Posts: 1,499

    from Alabama

    31 Vicky with a hemi,
    It's about both things. It's far better to realize early on than later on.

    I have been following. I'm impressed that you would take on such a project.
    In your diligence to make it right and doing so while keeping the owner happy.
    That whole truck you are working on just boggles the mind. It's as if the previous "builders" threw a lot of money at it just to see what would stick.

    It's one thing to build one up and do a quality job. It's quite another to go behind and clean up someone's mess.
    You are doing a fine job with that "Crap Eraser".
  9. F-ONE
    Joined: Mar 27, 2008
    Posts: 1,499

    from Alabama


    I try another old fashioned bar tool of better quality. I rented/purchased it from Auto zone. I can get my money back if I wish. It does much much better.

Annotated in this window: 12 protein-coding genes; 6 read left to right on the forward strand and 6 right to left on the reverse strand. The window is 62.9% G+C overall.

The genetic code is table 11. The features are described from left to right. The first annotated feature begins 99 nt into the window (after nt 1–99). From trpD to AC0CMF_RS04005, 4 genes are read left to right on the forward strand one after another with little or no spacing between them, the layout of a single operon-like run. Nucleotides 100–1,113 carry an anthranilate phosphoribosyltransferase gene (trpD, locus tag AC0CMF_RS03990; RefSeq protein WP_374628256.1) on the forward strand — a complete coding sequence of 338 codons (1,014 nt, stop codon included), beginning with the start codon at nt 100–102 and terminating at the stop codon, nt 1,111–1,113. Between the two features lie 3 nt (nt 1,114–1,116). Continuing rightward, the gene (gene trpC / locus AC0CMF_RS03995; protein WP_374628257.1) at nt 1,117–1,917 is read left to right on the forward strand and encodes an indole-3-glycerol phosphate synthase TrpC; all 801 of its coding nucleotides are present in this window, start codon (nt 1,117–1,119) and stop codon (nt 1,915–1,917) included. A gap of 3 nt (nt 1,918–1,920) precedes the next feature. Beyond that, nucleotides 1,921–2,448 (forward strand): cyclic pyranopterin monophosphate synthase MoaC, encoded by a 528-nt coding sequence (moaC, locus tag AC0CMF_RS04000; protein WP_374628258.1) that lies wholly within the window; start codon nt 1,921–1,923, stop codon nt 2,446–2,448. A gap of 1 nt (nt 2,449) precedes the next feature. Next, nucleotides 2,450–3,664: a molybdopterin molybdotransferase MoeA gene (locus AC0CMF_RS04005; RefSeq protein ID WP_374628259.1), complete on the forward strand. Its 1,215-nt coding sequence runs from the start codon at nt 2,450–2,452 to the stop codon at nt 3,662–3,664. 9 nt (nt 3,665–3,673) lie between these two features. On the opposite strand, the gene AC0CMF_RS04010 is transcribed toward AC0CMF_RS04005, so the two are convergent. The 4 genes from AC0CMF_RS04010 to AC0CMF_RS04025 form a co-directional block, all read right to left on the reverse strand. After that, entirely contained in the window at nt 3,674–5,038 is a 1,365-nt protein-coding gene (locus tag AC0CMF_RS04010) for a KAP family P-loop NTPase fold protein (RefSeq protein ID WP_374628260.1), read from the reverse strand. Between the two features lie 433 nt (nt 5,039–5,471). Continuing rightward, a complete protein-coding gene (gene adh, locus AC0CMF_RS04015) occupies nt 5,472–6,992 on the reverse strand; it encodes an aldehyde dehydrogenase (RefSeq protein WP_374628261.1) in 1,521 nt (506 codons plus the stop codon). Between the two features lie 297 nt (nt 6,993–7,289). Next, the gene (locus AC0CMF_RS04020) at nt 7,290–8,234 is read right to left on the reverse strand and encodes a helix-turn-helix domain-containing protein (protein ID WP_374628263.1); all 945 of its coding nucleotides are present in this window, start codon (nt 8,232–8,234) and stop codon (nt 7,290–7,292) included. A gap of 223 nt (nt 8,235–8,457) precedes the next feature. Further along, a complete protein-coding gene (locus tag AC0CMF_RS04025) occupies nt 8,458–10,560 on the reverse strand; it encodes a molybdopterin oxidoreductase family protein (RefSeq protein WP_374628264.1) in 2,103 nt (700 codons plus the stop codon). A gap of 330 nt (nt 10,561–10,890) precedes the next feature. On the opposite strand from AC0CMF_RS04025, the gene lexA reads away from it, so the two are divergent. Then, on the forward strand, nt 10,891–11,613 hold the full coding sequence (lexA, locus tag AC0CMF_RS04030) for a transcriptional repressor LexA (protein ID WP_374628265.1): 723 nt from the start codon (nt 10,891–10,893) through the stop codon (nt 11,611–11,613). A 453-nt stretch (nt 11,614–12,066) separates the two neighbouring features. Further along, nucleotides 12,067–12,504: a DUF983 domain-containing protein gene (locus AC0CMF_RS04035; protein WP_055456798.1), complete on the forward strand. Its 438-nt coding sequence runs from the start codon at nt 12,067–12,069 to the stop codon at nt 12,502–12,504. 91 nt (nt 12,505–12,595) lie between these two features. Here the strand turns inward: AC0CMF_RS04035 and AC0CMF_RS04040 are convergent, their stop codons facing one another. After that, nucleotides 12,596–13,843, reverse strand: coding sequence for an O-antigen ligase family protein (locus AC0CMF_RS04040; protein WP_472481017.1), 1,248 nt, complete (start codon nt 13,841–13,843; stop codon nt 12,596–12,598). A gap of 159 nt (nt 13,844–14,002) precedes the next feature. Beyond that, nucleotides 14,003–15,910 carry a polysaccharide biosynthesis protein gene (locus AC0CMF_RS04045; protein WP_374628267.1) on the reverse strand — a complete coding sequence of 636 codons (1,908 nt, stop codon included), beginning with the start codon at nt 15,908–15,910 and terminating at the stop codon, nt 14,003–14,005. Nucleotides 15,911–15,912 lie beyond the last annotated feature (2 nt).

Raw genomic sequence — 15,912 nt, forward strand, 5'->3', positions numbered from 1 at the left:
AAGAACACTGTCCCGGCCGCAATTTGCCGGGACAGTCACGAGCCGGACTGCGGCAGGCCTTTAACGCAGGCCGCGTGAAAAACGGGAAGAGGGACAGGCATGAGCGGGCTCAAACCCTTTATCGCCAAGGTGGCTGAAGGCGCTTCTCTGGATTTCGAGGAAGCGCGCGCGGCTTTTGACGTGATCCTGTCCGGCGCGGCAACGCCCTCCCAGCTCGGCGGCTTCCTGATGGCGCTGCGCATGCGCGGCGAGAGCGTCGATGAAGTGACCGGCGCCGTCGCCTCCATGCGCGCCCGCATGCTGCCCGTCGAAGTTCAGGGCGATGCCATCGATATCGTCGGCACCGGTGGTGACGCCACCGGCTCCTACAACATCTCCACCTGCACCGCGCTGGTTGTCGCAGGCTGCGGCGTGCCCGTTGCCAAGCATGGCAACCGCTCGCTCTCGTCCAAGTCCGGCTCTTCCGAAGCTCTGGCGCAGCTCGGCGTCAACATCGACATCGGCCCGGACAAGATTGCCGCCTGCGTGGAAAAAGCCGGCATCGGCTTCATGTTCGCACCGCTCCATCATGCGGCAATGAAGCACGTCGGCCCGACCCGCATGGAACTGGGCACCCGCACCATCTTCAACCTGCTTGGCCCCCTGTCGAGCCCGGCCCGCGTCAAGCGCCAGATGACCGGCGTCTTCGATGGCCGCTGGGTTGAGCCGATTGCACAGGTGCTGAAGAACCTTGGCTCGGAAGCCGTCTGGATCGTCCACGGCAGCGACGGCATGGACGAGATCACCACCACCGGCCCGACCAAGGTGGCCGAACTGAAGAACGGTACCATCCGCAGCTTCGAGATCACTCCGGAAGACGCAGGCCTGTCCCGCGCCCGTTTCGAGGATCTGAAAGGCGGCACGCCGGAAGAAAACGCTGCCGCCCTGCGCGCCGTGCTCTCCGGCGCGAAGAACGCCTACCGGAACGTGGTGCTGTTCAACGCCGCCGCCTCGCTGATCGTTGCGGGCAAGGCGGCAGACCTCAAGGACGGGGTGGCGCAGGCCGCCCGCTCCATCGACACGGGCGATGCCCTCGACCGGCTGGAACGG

Another thing too is this Cunifer/Ni-Cop line is unforgiving on the second step. It's real easy to go too far with it smash the second flare. It takes a firm but somewhat gentle touch. This bar tool makes straight flares while the other one would make crooked ones.
    While not absolutely perfect, I tested these flares on a master I had on the bench and I have full contact on the flare and the cone in the fitting.
    [​IMG]Untitled by Travis Brown, on Flickr

    After blowing out my line I tape it up so no dirt gets in there.

    A word on Pre-Bent line sets....

    Many suppliers offer pre bent lines. These may work for some runs. In my case, it would have been difficult at best to use pre bent steel lines. I tried to pre bend to a point but I had to straighten most of the bends out to thread it through the chassis.
    Pre Bent lines are really for running lines on a bare engine..bare frame. I would have at least had to remove the steering gear to run a pre bent line.